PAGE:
New web site facilitates social media sharing of balloon flights

A developer from America has developed a new web site called to facilitate the social media sharing of high altitude balloon flights. The new web site uses API to make the connection. here is Don explaining his new web site.

What is an API? An API is a software intermediary that makes it possible for application programs to interact with each other and share data.

Using WorldTrack.Me’s API, the user can create their own applications that can interface with the website and add GeoPosts automatically. For instance, a programmer can write an android application to post the location of a user once every hour. The user could then link the Track to Facebook or another social media site. The possibilities are almost endless, and it is up to the imagination of the programmer and users to come up with innovative usage ideas.

To interface with the API the user needs the following information: latitude, longitude, altitude, group number, and API Key (Group Number and API Key are found on the Track’s Homepage if you are an Admin of the Track). Optional fields include title, description, and marker type. The user can either interface with WorldTrack.Me by using a POST or GET Method, although the POST Method is recommended since it is considered more secure. (See: Post Vs Get Method)

To use the GET Method use the following Link:
To use the POST Method use the following Link:

An example of the GET Method is below: Balloon Point&description=This is a fix of the Weather Balloon

The POST Method accepts the same parameters as the GET Method.

Below is an example of using WorldTrack.Me’s API:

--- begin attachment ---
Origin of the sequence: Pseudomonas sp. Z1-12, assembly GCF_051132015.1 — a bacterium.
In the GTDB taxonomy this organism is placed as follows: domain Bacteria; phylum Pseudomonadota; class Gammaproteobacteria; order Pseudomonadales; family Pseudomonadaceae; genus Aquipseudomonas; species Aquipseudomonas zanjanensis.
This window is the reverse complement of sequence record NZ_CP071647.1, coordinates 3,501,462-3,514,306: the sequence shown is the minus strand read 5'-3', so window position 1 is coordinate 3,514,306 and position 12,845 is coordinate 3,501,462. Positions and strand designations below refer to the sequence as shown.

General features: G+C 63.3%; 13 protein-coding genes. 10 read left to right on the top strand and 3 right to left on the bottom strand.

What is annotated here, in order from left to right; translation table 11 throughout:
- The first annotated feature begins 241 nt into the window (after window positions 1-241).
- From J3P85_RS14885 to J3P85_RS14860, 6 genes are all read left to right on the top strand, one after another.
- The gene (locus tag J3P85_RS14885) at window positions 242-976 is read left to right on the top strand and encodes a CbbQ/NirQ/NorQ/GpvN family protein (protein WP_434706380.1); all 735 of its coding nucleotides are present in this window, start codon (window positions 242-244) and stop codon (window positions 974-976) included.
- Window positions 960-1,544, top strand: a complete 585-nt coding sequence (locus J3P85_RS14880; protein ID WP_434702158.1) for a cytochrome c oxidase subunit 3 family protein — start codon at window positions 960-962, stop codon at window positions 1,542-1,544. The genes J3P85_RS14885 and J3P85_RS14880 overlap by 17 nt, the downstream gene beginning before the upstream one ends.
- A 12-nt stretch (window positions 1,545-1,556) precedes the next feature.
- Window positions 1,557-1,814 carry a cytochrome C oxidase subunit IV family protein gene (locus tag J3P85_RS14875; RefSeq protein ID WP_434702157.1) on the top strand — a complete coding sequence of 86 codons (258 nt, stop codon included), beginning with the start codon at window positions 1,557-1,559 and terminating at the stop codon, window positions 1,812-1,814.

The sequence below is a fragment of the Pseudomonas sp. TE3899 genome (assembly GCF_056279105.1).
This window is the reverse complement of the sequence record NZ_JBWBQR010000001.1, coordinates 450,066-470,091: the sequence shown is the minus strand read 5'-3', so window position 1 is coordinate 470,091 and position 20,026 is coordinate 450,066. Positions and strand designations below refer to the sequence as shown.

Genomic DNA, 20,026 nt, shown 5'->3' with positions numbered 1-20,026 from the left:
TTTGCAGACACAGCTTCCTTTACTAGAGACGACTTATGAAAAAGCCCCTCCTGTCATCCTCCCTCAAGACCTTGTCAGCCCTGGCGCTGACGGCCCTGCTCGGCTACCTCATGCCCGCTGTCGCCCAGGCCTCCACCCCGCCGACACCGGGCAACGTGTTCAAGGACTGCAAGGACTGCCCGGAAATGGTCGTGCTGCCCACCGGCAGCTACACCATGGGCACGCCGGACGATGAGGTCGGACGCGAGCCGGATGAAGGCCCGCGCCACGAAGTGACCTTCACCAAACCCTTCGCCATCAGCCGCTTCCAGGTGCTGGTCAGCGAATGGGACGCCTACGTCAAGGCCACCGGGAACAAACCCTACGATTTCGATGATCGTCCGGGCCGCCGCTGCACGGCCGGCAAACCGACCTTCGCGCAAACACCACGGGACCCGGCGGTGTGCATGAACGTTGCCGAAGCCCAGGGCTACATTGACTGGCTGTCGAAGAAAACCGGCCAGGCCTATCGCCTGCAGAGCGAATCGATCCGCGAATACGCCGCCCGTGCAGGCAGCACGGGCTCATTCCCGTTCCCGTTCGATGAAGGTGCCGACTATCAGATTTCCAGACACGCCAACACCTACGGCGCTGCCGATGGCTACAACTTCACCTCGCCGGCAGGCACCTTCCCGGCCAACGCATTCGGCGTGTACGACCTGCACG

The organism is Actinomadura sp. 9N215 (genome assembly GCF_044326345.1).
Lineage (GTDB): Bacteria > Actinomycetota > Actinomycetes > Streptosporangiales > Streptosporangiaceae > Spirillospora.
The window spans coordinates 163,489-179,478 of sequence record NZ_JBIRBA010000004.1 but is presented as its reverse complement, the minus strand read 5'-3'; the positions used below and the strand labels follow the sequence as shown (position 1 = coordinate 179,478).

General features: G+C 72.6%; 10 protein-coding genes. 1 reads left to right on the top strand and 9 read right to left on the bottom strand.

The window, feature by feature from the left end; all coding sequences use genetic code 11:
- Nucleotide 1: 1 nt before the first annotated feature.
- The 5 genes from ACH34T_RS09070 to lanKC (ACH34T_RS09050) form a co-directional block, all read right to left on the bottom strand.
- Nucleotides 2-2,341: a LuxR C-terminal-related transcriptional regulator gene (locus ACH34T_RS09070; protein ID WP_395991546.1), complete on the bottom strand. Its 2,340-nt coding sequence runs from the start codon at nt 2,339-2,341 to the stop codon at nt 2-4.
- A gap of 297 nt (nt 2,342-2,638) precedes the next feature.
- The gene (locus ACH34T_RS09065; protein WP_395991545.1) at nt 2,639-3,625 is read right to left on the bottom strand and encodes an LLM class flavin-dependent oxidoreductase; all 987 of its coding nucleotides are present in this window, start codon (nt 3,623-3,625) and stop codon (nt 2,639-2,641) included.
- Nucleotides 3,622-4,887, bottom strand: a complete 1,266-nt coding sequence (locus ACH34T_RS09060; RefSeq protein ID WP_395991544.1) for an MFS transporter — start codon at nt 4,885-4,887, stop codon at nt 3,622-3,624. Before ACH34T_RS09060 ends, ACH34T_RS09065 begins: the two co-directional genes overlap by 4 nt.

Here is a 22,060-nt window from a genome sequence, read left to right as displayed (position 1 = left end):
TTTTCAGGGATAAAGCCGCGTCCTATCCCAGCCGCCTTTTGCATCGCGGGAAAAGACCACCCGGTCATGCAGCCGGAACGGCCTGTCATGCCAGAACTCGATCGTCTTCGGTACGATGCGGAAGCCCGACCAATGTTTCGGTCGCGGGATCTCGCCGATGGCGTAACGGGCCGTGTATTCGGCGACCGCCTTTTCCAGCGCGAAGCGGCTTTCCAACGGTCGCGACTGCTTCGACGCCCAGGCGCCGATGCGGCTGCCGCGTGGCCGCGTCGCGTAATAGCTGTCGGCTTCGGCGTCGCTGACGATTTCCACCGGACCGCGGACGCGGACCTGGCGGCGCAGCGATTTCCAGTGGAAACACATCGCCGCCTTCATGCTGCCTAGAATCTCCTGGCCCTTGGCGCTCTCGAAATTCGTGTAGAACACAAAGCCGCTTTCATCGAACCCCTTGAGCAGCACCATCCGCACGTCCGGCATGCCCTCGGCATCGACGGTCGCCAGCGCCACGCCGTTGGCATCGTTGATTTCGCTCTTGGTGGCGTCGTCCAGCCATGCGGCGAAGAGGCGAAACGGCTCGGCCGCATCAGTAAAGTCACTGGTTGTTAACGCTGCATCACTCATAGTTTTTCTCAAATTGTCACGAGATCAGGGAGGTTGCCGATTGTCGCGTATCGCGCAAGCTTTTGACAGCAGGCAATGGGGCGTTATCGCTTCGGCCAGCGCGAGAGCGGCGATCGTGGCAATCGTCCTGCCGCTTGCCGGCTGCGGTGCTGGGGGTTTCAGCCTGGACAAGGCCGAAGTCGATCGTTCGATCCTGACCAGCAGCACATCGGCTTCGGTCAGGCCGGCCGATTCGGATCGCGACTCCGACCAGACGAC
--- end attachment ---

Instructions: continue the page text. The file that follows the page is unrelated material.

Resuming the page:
Weather Balloon Tracking Program updating WorldTrack.Me and Google Earth:


I hope you enjoyed this short tutorial. Let me know if I can help with implementing the API in your project.


Don plans to develop the web site over the year to facilitate greater use in HAB and it is already being used during this year’s Global Space Balloon Challenge.

Users of left high and dry


There is currently a suspension of service on the web site, leaving the operators of APRS based radio tracking systems without the popular map based view of their high altitude balloon locations. The most notable impact of this outage is in the US. This comes as many teams are preparing for the Global Space Balloon challenge which begins on the 11th April.

A post on the web site blog explains the outage and promises a return to full service soon but gives no clear time line for restoration of full functionality.


Thursday, April 2, 2015

Google Maps disabled on temporarily due to a TOS accident

I woke up today to find out that Google Maps are disabled on, and the site is slightly crippled.

Google had noticed that has integrated support for OSM map tiles *and* Street View. I hadn’t noticed that the combination of Street View on top of anything else than Google Maps is forbidden according to the Maps API Terms Of Service document. Or I had just forgotten about it when implementing OSM or Street View (there was probably a year or two of time between the two, and probably another year or two since I actually read the lengthy TOS).

Google had nicely sent me a few emails to warn about the unapproved combination, first one already on 5th of March. I had moved away from reading emails regularly in Gmail a long while back, but forgotten to arrange for these emails from Google APIs to go to my primary email address. Silly me. Since I didn’t respond or do anything about the situation, they disabled Maps API, which certainly got my attention.

Oh well. OSM support is disabled for now, and I notified Google that is again compliant with the terms. Should be back soonish.

I might put OSM support back later, and remove Street View instead, as OSM is probably more useful in practice at some areas (although admittedly less visual and “cool”). Or maybe make some sort of arrangement where Street View only works if you have Google Maps selected instead of OSM. Have to check with the Google folks if that’s OK.

I’ll post updates on Twitter ( and Facebook ( Stay tuned.

My mistake entirely, although quite a human one. When did you last read the full text of the license agreement of your new application or mobile phone? 🙂